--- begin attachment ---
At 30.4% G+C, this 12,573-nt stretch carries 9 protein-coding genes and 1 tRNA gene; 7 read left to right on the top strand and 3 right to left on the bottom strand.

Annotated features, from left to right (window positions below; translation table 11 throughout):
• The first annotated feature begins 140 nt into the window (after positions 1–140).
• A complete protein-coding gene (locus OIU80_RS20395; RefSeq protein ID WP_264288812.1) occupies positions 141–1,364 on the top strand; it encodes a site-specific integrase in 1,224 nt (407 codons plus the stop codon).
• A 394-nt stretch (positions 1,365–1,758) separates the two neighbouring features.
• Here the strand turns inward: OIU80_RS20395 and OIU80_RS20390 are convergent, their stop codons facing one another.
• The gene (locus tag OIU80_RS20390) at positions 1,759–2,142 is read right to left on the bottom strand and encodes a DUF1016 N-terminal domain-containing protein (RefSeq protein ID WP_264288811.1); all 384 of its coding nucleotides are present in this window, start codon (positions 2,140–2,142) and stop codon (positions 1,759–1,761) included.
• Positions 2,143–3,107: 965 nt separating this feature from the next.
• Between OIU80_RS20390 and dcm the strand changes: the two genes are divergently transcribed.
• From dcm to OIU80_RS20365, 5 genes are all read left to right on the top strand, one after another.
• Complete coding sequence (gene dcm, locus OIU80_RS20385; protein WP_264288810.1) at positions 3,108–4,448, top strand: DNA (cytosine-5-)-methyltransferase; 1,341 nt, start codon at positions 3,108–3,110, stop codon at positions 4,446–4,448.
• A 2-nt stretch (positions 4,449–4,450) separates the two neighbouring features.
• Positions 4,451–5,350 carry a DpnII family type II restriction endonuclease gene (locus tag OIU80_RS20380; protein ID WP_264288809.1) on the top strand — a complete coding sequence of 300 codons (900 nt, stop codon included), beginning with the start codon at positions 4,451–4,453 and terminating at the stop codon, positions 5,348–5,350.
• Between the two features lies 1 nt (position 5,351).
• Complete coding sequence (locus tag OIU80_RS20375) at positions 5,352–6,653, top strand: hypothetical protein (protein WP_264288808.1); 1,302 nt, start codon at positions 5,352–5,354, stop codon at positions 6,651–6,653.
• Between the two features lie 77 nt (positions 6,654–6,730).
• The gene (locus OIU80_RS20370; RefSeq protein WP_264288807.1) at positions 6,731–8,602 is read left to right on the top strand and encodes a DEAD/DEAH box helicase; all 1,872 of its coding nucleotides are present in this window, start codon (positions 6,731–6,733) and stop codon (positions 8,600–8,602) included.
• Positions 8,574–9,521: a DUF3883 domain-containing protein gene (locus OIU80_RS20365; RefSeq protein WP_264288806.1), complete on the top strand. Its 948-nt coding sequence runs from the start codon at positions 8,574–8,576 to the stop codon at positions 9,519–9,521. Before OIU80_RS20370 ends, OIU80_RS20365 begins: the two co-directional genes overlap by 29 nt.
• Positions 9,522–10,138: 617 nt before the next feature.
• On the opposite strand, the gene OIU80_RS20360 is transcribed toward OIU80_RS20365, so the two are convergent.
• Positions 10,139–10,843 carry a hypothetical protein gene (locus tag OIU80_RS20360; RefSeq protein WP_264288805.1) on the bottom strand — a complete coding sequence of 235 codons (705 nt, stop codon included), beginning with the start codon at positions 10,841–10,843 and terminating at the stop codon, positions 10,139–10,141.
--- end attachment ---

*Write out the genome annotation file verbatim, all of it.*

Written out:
At 30.4% G+C, this 12,573-nt stretch carries 9 protein-coding genes and 1 tRNA gene; 7 read left to right on the top strand and 3 right to left on the bottom strand.

Annotated features, from left to right (window positions below; translation table 11 throughout):
• The first annotated feature begins 140 nt into the window (after positions 1–140).
• A complete protein-coding gene (locus OIU80_RS20395; RefSeq protein ID WP_264288812.1) occupies positions 141–1,364 on the top strand; it encodes a site-specific integrase in 1,224 nt (407 codons plus the stop codon).
• A 394-nt stretch (positions 1,365–1,758) separates the two neighbouring features.
• Here the strand turns inward: OIU80_RS20395 and OIU80_RS20390 are convergent, their stop codons facing one another.
• The gene (locus tag OIU80_RS20390) at positions 1,759–2,142 is read right to left on the bottom strand and encodes a DUF1016 N-terminal domain-containing protein (RefSeq protein ID WP_264288811.1); all 384 of its coding nucleotides are present in this window, start codon (positions 2,140–2,142) and stop codon (positions 1,759–1,761) included.
• Positions 2,143–3,107: 965 nt separating this feature from the next.
• Between OIU80_RS20390 and dcm the strand changes: the two genes are divergently transcribed.
• From dcm to OIU80_RS20365, 5 genes are all read left to right on the top strand, one after another.
• Complete coding sequence (gene dcm, locus OIU80_RS20385; protein WP_264288810.1) at positions 3,108–4,448, top strand: DNA (cytosine-5-)-methyltransferase; 1,341 nt, start codon at positions 3,108–3,110, stop codon at positions 4,446–4,448.
• A 2-nt stretch (positions 4,449–4,450) separates the two neighbouring features.
• Positions 4,451–5,350 carry a DpnII family type II restriction endonuclease gene (locus tag OIU80_RS20380; protein ID WP_264288809.1) on the top strand — a complete coding sequence of 300 codons (900 nt, stop codon included), beginning with the start codon at positions 4,451–4,453 and terminating at the stop codon, positions 5,348–5,350.
• Between the two features lies 1 nt (position 5,351).
• Complete coding sequence (locus tag OIU80_RS20375) at positions 5,352–6,653, top strand: hypothetical protein (protein WP_264288808.1); 1,302 nt, start codon at positions 5,352–5,354, stop codon at positions 6,651–6,653.
• Between the two features lie 77 nt (positions 6,654–6,730).
• The gene (locus OIU80_RS20370; RefSeq protein WP_264288807.1) at positions 6,731–8,602 is read left to right on the top strand and encodes a DEAD/DEAH box helicase; all 1,872 of its coding nucleotides are present in this window, start codon (positions 6,731–6,733) and stop codon (positions 8,600–8,602) included.
• Positions 8,574–9,521: a DUF3883 domain-containing protein gene (locus OIU80_RS20365; RefSeq protein WP_264288806.1), complete on the top strand. Its 948-nt coding sequence runs from the start codon at positions 8,574–8,576 to the stop codon at positions 9,519–9,521. Before OIU80_RS20370 ends, OIU80_RS20365 begins: the two co-directional genes overlap by 29 nt.
• Positions 9,522–10,138: 617 nt before the next feature.
• On the opposite strand, the gene OIU80_RS20360 is transcribed toward OIU80_RS20365, so the two are convergent.
• Positions 10,139–10,843 carry a hypothetical protein gene (locus tag OIU80_RS20360; RefSeq protein WP_264288805.1) on the bottom strand — a complete coding sequence of 235 codons (705 nt, stop codon included), beginning with the start codon at positions 10,841–10,843 and terminating at the stop codon, positions 10,139–10,141.